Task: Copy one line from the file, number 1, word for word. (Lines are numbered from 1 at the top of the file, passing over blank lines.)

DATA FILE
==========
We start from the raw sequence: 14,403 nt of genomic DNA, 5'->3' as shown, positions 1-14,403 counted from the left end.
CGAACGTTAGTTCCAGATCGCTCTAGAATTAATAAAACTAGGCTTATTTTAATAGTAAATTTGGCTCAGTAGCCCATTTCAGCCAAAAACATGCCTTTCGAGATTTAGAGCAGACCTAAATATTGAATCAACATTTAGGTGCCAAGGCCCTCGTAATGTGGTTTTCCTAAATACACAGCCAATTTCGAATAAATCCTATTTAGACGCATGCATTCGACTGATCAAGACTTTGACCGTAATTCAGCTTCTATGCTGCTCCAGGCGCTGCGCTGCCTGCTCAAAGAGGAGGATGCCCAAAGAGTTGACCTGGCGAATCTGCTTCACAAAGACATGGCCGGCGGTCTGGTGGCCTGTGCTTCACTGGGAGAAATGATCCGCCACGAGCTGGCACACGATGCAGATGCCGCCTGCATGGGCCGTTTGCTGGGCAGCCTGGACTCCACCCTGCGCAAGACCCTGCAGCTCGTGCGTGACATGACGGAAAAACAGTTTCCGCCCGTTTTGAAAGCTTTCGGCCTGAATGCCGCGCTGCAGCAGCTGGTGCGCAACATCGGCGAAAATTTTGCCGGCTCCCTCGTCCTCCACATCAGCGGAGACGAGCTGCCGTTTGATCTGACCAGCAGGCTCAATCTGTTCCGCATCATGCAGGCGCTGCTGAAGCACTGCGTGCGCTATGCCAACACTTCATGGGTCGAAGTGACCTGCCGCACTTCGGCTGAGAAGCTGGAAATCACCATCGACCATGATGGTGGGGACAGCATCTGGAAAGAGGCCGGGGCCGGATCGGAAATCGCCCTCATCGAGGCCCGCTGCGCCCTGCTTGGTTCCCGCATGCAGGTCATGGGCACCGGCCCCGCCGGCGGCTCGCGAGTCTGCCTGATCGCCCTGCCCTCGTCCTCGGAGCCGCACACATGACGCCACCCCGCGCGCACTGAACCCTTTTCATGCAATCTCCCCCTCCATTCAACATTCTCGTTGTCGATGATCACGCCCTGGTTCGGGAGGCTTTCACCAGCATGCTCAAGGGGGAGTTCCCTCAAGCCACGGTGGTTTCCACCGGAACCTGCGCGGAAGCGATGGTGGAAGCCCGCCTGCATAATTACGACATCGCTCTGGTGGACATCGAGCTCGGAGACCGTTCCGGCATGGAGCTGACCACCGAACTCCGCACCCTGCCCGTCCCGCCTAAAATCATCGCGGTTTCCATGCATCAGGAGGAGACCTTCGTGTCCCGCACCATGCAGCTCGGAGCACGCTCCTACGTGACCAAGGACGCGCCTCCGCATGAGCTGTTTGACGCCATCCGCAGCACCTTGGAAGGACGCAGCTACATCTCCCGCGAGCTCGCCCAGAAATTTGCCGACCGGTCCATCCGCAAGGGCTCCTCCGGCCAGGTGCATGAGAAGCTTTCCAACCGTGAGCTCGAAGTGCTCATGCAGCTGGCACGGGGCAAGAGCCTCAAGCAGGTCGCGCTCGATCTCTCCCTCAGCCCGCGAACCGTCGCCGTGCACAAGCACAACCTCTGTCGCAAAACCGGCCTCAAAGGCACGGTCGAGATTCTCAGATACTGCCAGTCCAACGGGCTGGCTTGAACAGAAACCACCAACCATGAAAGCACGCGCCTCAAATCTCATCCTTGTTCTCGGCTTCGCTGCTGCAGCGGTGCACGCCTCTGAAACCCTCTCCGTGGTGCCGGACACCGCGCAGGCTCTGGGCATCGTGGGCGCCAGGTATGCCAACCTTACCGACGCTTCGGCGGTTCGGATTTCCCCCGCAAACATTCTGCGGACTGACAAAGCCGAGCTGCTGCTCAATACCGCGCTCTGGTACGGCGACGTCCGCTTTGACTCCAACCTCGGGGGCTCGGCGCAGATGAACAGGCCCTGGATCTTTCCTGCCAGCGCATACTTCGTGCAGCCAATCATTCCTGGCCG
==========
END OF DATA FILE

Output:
We start from the raw sequence: 14,403 nt of genomic DNA, 5'->3' as shown, positions 1-14,403 counted from the left end.